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September 2006 Protects You and Your Guests

Security features to better protect you: You may have noticed some new graphics on lately. We have added additional safety features, so you and visitors to our site can feel secure entering information such as credit cards and email addresses.

The first new thing you'll notice on the home page is the HACKER SAFE® icon. HACKER SAFE sites help protect you from identity theft and credit card fraud. is tested and certified daily to pass the FBI/SANS Internet Security Test. The "live" HACKER SAFE mark appears only when a website's security meets the highest security scanning standards of the U.S. government, Visa, MasterCard, American Express, Discover and JCB.

Another thing your guests might notice is a code picture on the reservation request page. We incorporated this picture to prevent automated bots from spamming our member innkeepers. Requiring a person to enter the code ensures that the person emailing you is, in fact, a real person and is not a spam machine.

"By the way, your site is SMOKIN’. I am forever getting great raves about you. I think the name and ideas that you have set forth are impressive. Good work!" -- Regan, Alexander's Inn, Hacienda Nicholas, The Madeleine Inn, Absolute Nirvana Spa and Tearoom


Travel Trends

Online travel spending reaches new high: comScore Networks recently reported its e-commerce sales estimates for the first six months of 2006 and forecasts for the entire year. “From January through June, total online spending by consumers totaled $80.8 billion, a 20.1% increase over the same period in 2005. Online travel spending reached $34.7 billion, marking a 14.7% gain. Overall, comScore forecasts that total online spending in 2006 will reach approximately $170 billion.”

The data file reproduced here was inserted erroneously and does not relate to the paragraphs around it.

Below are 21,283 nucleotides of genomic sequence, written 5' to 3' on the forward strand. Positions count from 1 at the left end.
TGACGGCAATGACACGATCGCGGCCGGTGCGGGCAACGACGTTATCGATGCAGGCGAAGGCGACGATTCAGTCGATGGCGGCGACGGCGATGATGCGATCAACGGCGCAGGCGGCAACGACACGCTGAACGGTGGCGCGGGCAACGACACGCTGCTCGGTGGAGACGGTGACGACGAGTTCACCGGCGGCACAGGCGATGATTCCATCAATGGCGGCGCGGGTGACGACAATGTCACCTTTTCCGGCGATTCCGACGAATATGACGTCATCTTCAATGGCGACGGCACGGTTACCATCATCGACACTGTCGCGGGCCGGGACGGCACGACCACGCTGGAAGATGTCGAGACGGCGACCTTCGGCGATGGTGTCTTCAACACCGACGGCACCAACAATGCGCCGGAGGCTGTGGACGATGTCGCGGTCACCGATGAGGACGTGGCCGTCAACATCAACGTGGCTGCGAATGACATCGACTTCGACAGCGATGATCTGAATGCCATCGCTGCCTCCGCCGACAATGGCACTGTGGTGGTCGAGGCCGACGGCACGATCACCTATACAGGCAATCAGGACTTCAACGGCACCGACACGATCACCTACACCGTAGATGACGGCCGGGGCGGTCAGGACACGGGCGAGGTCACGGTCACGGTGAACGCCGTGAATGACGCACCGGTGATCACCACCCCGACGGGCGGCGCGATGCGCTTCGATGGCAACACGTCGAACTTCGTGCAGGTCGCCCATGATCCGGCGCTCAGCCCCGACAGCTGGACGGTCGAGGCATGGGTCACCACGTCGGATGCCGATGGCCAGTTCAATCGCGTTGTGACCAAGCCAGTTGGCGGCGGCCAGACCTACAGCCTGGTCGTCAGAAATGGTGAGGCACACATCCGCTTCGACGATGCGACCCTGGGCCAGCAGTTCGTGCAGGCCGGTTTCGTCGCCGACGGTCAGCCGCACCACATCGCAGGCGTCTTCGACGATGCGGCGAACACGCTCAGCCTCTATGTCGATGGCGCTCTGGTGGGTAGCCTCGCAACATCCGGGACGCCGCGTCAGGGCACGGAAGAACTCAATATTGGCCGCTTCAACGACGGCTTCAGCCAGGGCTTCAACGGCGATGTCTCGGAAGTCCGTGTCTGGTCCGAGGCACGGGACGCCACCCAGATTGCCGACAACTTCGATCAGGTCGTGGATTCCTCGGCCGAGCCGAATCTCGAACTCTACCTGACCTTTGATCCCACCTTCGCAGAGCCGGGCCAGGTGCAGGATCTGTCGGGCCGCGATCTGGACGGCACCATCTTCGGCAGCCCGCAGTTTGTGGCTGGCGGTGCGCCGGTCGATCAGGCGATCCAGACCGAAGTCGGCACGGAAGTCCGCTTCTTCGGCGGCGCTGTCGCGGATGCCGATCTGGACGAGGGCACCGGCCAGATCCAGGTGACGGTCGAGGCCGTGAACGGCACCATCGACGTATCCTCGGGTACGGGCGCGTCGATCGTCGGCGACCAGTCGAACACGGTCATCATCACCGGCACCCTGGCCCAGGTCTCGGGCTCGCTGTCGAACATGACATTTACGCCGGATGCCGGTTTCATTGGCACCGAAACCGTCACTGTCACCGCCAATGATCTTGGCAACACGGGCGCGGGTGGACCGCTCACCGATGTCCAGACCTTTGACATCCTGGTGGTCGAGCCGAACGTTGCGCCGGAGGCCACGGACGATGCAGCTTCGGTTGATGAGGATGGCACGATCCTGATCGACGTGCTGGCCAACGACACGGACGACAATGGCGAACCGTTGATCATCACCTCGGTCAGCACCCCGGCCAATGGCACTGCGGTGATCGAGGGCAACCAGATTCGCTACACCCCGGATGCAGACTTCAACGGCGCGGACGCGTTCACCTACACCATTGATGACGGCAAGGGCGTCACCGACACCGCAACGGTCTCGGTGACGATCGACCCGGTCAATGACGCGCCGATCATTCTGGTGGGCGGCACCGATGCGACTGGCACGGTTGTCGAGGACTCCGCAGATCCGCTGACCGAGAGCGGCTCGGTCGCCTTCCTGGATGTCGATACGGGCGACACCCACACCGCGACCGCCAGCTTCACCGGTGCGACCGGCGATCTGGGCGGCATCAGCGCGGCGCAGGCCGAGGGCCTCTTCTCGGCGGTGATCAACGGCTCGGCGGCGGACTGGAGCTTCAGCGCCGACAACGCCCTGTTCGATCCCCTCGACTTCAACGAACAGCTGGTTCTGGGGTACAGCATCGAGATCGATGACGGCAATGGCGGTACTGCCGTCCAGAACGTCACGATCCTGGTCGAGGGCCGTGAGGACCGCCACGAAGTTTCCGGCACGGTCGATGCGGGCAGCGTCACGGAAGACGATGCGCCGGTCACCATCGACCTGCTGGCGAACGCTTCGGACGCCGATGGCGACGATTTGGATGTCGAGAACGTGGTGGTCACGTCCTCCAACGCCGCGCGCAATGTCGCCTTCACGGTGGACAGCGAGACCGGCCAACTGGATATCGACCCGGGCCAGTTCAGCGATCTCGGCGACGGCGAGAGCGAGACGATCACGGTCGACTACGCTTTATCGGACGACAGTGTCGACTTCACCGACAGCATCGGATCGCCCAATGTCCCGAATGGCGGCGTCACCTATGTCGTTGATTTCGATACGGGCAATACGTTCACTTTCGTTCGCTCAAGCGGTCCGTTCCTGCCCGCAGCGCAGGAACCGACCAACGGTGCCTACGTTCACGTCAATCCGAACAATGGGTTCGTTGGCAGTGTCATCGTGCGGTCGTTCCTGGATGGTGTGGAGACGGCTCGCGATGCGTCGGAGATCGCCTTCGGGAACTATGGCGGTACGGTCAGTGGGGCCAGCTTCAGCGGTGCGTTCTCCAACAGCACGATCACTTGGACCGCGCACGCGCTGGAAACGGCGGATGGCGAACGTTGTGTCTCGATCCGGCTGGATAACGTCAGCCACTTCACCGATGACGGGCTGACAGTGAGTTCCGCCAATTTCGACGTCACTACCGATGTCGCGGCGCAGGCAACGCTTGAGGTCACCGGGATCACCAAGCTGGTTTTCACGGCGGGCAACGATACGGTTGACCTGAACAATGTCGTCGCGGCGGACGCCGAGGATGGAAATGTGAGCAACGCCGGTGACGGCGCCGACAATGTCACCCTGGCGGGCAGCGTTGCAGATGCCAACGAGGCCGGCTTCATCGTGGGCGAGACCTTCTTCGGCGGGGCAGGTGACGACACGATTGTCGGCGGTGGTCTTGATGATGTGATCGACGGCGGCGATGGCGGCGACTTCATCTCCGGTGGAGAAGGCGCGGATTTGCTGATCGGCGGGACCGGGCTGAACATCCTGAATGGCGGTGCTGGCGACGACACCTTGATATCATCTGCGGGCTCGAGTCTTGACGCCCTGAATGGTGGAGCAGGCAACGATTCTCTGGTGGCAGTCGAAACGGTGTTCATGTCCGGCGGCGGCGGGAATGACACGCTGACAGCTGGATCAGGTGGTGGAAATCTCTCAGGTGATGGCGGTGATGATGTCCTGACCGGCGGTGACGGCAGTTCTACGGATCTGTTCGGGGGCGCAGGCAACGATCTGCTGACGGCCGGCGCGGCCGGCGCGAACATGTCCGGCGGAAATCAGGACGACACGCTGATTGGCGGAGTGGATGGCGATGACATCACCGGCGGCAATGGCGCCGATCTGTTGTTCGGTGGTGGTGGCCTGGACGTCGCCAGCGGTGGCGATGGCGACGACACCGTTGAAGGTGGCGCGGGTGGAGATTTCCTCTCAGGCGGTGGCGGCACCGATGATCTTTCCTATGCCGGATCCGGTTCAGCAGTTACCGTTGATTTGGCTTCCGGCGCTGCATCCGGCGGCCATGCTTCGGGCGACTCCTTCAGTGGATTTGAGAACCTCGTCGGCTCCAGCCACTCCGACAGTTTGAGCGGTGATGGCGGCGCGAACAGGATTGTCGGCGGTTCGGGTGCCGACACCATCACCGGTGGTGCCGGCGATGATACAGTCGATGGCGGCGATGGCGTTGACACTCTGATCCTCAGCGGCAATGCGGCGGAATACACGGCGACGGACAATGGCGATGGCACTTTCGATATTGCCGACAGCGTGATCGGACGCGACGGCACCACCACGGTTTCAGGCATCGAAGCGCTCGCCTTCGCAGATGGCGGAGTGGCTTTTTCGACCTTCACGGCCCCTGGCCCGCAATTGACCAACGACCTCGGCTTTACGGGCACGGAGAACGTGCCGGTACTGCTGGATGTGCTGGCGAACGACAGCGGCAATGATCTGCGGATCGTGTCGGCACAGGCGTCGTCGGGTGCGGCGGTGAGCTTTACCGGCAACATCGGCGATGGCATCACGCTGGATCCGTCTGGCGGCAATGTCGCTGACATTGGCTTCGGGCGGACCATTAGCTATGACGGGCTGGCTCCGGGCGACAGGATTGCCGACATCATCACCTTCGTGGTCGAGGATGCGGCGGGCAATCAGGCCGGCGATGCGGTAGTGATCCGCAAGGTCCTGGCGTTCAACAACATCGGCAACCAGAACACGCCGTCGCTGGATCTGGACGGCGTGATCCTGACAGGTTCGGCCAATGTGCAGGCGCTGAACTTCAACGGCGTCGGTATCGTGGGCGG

United States is global leader in online travel expenditures: The States’ “leisure and non-corporate travel consumers will spend $122.4 billion by 2009, up from $64.9 billion last year, eMarketer projects in its new report, Online Travel Worldwide: A Mosaic of Separate Markets.

Build brand equity: The travel and leisure market must build brand equity with web savvy consumers, according to a recent national study by Guideline, Inc. This is despite the fact that more than a quarter of all leisure and unmanaged business travel was booked online in 2005 and is expected to grow to 35% in 2006.

Guideline’s business research analyst Jessica Hogue said that, “…more than 80% of consumers rely on online agencies like Expedia, Orbitz and Travelocity for their travel research. This indicates significant opportunity for branded travel sites to win over the hearts of consumers to ultimately build brand equity.”

When it comes to the dollar amount of a vacation booked online:

  • 51% of luxury travelers are willing to book a $2,000 to $5,000 vacation package online
  • 29% are comfortable booking a $5,000 or more vacation package

Target the business person:
Almost 80% of small businesses shop online regularly, compared to 65% of online consumers, according to a report released recently by JupiterResearch.

Over 70% of small businesses who shop online purchase travel online; computer software and hardware also were popular categories, as was office furniture.